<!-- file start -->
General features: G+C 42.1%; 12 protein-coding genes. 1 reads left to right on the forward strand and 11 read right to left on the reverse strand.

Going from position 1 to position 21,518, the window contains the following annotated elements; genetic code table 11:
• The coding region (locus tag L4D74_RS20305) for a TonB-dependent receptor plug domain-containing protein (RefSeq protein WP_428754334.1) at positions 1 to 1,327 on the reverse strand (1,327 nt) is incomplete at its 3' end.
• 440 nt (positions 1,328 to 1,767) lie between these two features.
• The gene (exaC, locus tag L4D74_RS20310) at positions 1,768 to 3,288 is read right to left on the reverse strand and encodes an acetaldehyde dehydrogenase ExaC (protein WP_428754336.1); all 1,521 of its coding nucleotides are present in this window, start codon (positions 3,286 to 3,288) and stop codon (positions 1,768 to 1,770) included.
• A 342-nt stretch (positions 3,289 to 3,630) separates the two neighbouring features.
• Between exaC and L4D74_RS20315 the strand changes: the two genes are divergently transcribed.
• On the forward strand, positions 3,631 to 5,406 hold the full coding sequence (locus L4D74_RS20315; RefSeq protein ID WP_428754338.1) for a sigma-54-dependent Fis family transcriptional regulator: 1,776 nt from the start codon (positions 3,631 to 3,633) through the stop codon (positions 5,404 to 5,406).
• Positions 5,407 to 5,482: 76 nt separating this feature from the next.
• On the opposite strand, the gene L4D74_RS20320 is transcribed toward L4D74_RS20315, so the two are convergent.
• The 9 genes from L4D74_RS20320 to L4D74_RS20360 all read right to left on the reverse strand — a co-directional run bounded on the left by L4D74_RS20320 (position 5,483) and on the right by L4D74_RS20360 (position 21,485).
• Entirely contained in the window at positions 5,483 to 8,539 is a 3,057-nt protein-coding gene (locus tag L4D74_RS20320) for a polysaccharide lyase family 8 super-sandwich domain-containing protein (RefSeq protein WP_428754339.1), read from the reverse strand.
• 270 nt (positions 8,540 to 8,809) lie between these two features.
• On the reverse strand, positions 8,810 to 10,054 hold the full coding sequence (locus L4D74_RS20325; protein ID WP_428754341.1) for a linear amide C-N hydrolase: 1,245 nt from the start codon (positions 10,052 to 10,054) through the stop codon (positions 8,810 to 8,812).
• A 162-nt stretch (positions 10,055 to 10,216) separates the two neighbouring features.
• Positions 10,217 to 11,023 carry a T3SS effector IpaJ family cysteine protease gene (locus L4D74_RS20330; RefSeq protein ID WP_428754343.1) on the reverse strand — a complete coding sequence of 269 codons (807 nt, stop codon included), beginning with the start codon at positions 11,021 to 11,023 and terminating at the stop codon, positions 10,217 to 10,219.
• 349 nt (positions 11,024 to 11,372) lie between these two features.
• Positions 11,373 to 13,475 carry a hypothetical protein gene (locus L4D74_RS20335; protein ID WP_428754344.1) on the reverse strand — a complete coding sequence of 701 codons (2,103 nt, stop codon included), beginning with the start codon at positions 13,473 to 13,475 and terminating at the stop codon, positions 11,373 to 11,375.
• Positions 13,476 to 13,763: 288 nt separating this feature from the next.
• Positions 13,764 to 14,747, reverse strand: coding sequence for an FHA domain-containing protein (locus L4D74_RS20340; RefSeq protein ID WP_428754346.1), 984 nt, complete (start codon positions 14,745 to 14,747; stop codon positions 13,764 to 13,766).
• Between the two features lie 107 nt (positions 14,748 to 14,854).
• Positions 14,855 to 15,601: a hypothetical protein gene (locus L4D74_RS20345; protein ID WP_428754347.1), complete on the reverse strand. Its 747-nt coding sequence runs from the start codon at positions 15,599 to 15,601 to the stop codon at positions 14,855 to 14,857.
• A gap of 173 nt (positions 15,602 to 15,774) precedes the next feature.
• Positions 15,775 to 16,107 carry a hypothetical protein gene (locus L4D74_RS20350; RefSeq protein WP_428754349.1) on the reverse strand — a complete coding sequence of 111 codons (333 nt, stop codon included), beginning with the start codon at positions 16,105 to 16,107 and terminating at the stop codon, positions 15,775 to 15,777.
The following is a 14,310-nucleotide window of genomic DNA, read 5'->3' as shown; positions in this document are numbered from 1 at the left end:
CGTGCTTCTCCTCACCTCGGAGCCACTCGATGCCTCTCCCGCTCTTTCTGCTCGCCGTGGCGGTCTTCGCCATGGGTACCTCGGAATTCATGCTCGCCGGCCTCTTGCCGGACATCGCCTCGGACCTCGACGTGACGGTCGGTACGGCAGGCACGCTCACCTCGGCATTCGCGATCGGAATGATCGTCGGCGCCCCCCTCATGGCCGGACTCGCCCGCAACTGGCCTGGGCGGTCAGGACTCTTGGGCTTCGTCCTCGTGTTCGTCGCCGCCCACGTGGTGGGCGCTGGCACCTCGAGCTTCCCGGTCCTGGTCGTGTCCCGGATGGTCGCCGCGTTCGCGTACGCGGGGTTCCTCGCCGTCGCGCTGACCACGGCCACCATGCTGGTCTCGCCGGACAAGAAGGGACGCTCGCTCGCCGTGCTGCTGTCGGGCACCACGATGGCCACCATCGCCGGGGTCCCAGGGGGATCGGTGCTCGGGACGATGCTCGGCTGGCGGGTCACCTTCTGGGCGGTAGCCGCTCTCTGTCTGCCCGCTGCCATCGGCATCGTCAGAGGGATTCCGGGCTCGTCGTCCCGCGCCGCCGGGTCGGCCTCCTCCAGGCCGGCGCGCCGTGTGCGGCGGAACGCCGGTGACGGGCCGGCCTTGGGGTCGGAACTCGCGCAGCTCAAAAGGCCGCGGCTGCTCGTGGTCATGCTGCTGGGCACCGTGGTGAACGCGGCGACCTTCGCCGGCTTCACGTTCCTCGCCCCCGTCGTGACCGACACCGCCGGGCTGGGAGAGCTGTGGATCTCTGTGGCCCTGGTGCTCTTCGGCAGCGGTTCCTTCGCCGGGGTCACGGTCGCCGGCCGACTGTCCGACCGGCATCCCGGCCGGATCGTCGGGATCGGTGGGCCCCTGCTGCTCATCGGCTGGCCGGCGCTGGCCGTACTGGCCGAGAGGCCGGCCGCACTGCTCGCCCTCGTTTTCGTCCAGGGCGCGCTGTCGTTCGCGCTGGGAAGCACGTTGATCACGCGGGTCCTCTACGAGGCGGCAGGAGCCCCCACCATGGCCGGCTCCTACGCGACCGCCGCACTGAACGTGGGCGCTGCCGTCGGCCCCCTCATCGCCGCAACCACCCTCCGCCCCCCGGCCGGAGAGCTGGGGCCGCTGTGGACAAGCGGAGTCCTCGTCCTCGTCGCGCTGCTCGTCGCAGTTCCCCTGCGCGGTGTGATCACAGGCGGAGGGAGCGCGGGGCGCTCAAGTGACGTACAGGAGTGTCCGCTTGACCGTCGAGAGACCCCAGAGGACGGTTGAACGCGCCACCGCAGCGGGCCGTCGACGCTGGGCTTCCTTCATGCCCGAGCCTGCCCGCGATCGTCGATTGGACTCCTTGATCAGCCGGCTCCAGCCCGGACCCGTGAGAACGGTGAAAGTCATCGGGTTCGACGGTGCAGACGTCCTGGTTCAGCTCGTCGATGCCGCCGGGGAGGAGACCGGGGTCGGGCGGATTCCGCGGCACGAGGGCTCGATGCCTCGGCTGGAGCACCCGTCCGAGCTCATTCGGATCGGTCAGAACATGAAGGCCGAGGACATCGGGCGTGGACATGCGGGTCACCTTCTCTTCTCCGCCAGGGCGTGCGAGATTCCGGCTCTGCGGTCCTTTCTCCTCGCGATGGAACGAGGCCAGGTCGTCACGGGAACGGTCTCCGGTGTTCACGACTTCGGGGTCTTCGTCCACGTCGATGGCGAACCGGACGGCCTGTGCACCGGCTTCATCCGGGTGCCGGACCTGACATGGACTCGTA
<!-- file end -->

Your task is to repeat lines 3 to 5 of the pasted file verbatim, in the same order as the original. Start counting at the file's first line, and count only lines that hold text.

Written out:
• The coding region (locus tag L4D74_RS20305) for a TonB-dependent receptor plug domain-containing protein (RefSeq protein WP_428754334.1) at positions 1 to 1,327 on the reverse strand (1,327 nt) is incomplete at its 3' end.
• 440 nt (positions 1,328 to 1,767) lie between these two features.
• The gene (exaC, locus tag L4D74_RS20310) at positions 1,768 to 3,288 is read right to left on the reverse strand and encodes an acetaldehyde dehydrogenase ExaC (protein WP_428754336.1); all 1,521 of its coding nucleotides are present in this window, start codon (positions 3,286 to 3,288) and stop codon (positions 1,768 to 1,770) included.